Whispers on the Wind

Whispers on the Wind by Judy Griffith Gill

Book: Whispers on the Wind by Judy Griffith Gill Read Free Book Online
Authors: Judy Griffith Gill
simply Jon.”
    “Jonallo?” The emphasis was on the middle syllable. When he said it, it came out like a phrase from a song. When she did, it sounded like...like some kind of skin preparation to take care of itching.
    “That is correct. My parents, Attana and Ling, named me so. It means Bold One. And you are Lenore.”
    Had she told him so? Had she called him by his name since arriving in the cave? Obviously, she must have, but she didn’t remember. A vague memory surfaced, of the voice in her living room using her name. She shoved it away.
    “All right Jon,” she said, refusing to try again—or for that matter—buy into the ‘Jonallo’ name he wanted her to believe, or the names of his supposed parents. What kinds of names were those, anyway? Ling? He certainly lacked any visible connection to the Chinese race. He was going to great lengths to confuse her and she recognized a snow-job when she saw one. He reminded her of the many people she had met who pretended to be so open and above-board that no one, not even the IRS, could possibly doubt the veracity of their tax returns. She’d learned to watch out for them—they could be dangerous to her professional integrity. They were the kinds of people she insisted reveal every detail of their taxable transactions. Luckily, in her profession, she was allowed a reader that could delve more than just superficially into any client’s chip. If any refused to cooperate with her, she refused to work for them. Too bad she didn’t have it with her in this cave. Or even in the log house down the mountain.
    She’d simply have to rely on her own instincts.
    “Now, let’s have the truth,” she said. “Let’s start with the basics. What are you doing in this cave, without your clothes?”
    “I am a mountain climber,” he said. “I was climbing in the nude for a photographer who sells the pictures to a...company that makes postcards. People from foreign... He pursed his lips before going on, as if he were searching for an unfamiliar word again. “Foreign...nations buy them.”
    Lenore put even greater distance between them. She stared at him through the heat shimmer as she crouched to lay another few chunks of poplar on the fire. Had she been talking aloud during her speculations? It wouldn’t surprise her. She’d been babbling to herself all week.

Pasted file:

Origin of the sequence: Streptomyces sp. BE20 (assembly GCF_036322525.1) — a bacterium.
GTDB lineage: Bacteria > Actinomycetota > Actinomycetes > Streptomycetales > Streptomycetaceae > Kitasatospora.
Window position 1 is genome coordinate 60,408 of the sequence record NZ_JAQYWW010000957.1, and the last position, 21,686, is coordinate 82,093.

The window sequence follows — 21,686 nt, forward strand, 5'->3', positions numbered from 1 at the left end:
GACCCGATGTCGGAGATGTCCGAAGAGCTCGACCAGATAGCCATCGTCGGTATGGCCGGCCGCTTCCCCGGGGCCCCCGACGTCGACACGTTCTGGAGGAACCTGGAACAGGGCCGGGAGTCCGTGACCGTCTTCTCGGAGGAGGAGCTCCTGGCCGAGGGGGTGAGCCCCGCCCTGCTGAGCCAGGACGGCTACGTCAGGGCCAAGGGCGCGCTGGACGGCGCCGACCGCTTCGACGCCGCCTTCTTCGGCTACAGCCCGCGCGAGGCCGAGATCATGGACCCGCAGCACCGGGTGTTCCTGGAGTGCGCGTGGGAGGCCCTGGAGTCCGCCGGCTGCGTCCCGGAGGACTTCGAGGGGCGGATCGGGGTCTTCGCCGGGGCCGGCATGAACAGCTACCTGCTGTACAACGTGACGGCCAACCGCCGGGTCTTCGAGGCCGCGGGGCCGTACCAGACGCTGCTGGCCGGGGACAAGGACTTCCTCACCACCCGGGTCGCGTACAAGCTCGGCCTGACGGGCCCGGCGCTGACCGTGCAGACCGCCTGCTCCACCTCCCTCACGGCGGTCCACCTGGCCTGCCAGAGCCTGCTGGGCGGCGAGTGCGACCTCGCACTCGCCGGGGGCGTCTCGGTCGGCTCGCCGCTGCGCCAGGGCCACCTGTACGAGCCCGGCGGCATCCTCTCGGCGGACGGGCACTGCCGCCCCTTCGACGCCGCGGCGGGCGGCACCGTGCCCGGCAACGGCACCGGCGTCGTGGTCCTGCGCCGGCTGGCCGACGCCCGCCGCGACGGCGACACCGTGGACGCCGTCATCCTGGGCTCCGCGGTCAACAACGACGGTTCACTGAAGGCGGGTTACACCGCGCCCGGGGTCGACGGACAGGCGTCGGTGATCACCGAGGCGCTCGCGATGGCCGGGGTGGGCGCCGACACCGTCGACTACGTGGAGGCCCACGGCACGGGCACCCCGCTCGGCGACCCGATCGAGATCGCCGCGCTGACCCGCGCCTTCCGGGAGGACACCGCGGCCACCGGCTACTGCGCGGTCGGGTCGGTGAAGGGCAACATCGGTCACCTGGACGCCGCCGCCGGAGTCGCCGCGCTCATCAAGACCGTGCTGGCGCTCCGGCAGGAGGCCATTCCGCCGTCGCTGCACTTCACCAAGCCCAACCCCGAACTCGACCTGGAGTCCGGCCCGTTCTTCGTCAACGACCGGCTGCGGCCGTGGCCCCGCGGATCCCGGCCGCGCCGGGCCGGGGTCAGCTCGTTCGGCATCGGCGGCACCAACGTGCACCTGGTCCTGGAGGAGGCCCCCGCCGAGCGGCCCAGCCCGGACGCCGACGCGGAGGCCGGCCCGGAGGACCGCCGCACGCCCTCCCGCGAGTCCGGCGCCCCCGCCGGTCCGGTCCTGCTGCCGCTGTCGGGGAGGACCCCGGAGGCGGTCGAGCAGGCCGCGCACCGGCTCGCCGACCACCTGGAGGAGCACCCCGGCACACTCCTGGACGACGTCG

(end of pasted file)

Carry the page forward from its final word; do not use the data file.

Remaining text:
“I see,” she said. “And where is the photographer?”
    “I do not know.”
    “Where is your climbing gear?”
    He blinked, looked thoughtful and then shrugged those magnificent shoulders. His abdomen rippled above the silver fabric of the sleeping bag. “Perhaps...up there,” he said.
    He glanced at the cleft in the rocks where the smoke wafted away.
    “I was up there and fell, uh, through.” His tone was bright, as was his smile. His expression was one of pride. “I slid down that chimney and crawled to where I now lie.”
    “Yes,” she said, narrowing her gaze at his handsome, ingenuous face. “Where you now ‘lie’. Lie, as in ‘tell untruths’.”
    Again, he looked so guilty she wanted, inanely, to laugh. “I have no wish to tell you untruths, but...”
    She glared at him in irritation, paced back to stand at the bottom of the ledge, her eyes on a level with his as he sat leaning on her pack. “But what? That story about the climbing, about the photographer, it’s too pat, Jon,” she said. “Too much an almost verbatim repetition of what you must have heard me saying while you pretended to be unconscious, and I don’t accept it now any more than I did then. I was merely speculating in the absence of any concrete evidence.”
    He looked perplexed, charmingly so, much too charmingly so. “I did come through that chimney. Or perhaps just...near it.”
    “No damn way!”
    Snatching up the lightcell, she rushed to the back of the cave, crouched, narrowed the beam and shone it upwards. She turned back to him triumphantly. “As I thought. It hasn’t enlarged itself miraculously over the past

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